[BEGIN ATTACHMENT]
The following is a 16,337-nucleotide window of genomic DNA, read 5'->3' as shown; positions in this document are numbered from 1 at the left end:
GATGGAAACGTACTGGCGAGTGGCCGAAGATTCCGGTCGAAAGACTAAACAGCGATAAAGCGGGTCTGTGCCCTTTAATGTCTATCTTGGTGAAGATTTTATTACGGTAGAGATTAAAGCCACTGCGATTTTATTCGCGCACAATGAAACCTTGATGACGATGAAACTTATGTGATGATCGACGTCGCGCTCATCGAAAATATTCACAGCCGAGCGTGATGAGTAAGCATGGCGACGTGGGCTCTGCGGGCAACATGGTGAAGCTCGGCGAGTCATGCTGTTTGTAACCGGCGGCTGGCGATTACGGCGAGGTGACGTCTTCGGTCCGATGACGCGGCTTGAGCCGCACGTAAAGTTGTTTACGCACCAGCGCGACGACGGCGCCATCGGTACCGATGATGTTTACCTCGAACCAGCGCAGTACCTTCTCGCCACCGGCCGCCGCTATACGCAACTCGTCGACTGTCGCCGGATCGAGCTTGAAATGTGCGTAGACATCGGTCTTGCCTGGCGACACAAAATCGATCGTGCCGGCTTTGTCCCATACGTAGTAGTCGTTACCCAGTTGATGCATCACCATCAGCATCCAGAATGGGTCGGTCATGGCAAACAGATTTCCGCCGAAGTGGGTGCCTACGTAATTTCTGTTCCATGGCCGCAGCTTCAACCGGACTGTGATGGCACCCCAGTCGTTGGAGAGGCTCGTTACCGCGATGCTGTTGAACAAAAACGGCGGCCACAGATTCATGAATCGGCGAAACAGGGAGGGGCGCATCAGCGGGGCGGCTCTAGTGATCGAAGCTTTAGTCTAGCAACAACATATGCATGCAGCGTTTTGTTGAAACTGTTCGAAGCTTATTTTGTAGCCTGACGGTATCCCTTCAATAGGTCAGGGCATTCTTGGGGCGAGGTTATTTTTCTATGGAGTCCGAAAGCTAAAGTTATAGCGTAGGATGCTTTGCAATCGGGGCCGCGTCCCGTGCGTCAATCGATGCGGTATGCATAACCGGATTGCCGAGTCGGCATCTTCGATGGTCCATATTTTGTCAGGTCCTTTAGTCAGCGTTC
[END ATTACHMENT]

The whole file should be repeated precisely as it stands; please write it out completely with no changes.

The following is a 16,337-nucleotide window of genomic DNA, read 5'->3' as shown; positions in this document are numbered from 1 at the left end:
GATGGAAACGTACTGGCGAGTGGCCGAAGATTCCGGTCGAAAGACTAAACAGCGATAAAGCGGGTCTGTGCCCTTTAATGTCTATCTTGGTGAAGATTTTATTACGGTAGAGATTAAAGCCACTGCGATTTTATTCGCGCACAATGAAACCTTGATGACGATGAAACTTATGTGATGATCGACGTCGCGCTCATCGAAAATATTCACAGCCGAGCGTGATGAGTAAGCATGGCGACGTGGGCTCTGCGGGCAACATGGTGAAGCTCGGCGAGTCATGCTGTTTGTAACCGGCGGCTGGCGATTACGGCGAGGTGACGTCTTCGGTCCGATGACGCGGCTTGAGCCGCACGTAAAGTTGTTTACGCACCAGCGCGACGACGGCGCCATCGGTACCGATGATGTTTACCTCGAACCAGCGCAGTACCTTCTCGCCACCGGCCGCCGCTATACGCAACTCGTCGACTGTCGCCGGATCGAGCTTGAAATGTGCGTAGACATCGGTCTTGCCTGGCGACACAAAATCGATCGTGCCGGCTTTGTCCCATACGTAGTAGTCGTTACCCAGTTGATGCATCACCATCAGCATCCAGAATGGGTCGGTCATGGCAAACAGATTTCCGCCGAAGTGGGTGCCTACGTAATTTCTGTTCCATGGCCGCAGCTTCAACCGGACTGTGATGGCACCCCAGTCGTTGGAGAGGCTCGTTACCGCGATGCTGTTGAACAAAAACGGCGGCCACAGATTCATGAATCGGCGAAACAGGGAGGGGCGCATCAGCGGGGCGGCTCTAGTGATCGAAGCTTTAGTCTAGCAACAACATATGCATGCAGCGTTTTGTTGAAACTGTTCGAAGCTTATTTTGTAGCCTGACGGTATCCCTTCAATAGGTCAGGGCATTCTTGGGGCGAGGTTATTTTTCTATGGAGTCCGAAAGCTAAAGTTATAGCGTAGGATGCTTTGCAATCGGGGCCGCGTCCCGTGCGTCAATCGATGCGGTATGCATAACCGGATTGCCGAGTCGGCATCTTCGATGGTCCATATTTTGTCAGGTCCTTTAGTCAGCGTTC